Ski destinations are getting more exotic. It all began back in 1972 when Sapporo on the remote Japanese island of Hokkaido become the first oriental venue for the Winter Olympics. Down the years, Japan (again), Sochi in Russia in 2014, PyeongChang in South Korea in 2018 and Beijing in China for 2022 have all won their spot in the limelight.
Some 97 countries offer skiing and snowboarding – which is about half of the countries in the world – according to research by snow24. Here’s a video tour of some of the offbeat locations you may not have known existed for skiing.
The wild terrain is becoming increasingly popular among heli-skiers, with powder skiing in the fjords right down to the water’s edge.
You can ski and snowboard at the top of Mauna Kea volcano (it means ‘white mountain’) on Big Island, but you’ll have to find your own 4WD transport up the slopes as there are no lifts.
Iceland has around a dozen small ski areas, including Bláfjöll the largest with 11 lifts and half an hour’s drive from Reykjavik. The country also has some of the most extensive ski-touring you’ll find anywhere, thanks to the reliable snow cover and wide open ice-fields.
The small village of Gulmarg is situated in the northern Indian state of Jammu and Kashmir at the western extremity of the Himalayas and 35 miles from Srinagar, the state capital. It boasts the highest gondola in the world.
There are two main ski resorts in Iran: Dizin and Shemshak, both of which are under two hours’ drive from Tehran.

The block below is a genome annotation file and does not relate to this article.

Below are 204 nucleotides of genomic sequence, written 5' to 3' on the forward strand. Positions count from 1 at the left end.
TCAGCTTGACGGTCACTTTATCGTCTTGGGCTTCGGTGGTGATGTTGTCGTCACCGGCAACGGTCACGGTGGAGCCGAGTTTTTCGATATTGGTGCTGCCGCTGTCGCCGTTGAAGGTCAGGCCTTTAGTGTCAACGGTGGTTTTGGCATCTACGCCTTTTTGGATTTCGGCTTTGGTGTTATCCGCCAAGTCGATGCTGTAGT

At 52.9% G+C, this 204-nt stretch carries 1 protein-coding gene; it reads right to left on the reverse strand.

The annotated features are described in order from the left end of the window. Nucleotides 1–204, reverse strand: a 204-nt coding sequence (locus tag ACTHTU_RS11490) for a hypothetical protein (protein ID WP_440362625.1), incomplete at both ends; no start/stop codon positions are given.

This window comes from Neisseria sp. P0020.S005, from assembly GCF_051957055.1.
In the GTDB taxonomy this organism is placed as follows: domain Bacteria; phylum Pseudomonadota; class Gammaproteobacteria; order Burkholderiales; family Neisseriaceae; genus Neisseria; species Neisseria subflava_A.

Mount Hermon is at the northern tip of the country and has four chair-lifts and five drag-lifts.
Shymbulak resort is in the Medeu Valley 25km from Almaty city. The resort has been massively upgraded over the past four years with the construction of the world’s third longest gondola running from Medeu to Shymbulak where there are six new lifts, restaurants, cafes, and a ski hire shop. The skiing is great, especially midweek when it’s not too crowded.
Lebanon has six developed ski resorts. Cedars is the oldest and Mzaar the largest.
There’s heli-skiing in the Kachar mountains in the north-east, but the main resorts are those around Erazurum in the far corner of Anatolia, and Uludag, a ferry ride from Istanbul. The 2011 Winter Universiade (for university students) took place in Erzurum, based around the resorts of Palandoken, Konakli, and Kandilli. The biggest, steepest and highest is Palandoken, at 3125m.
There are two ski centres on Mount Etna – one on the south side of the volcano, known as Etna Sud, with five runs, and a smaller one on the north side called Linguaglossa which has just one piste.
and one more that’s not exactly snowy…
Sand skiing…enough said.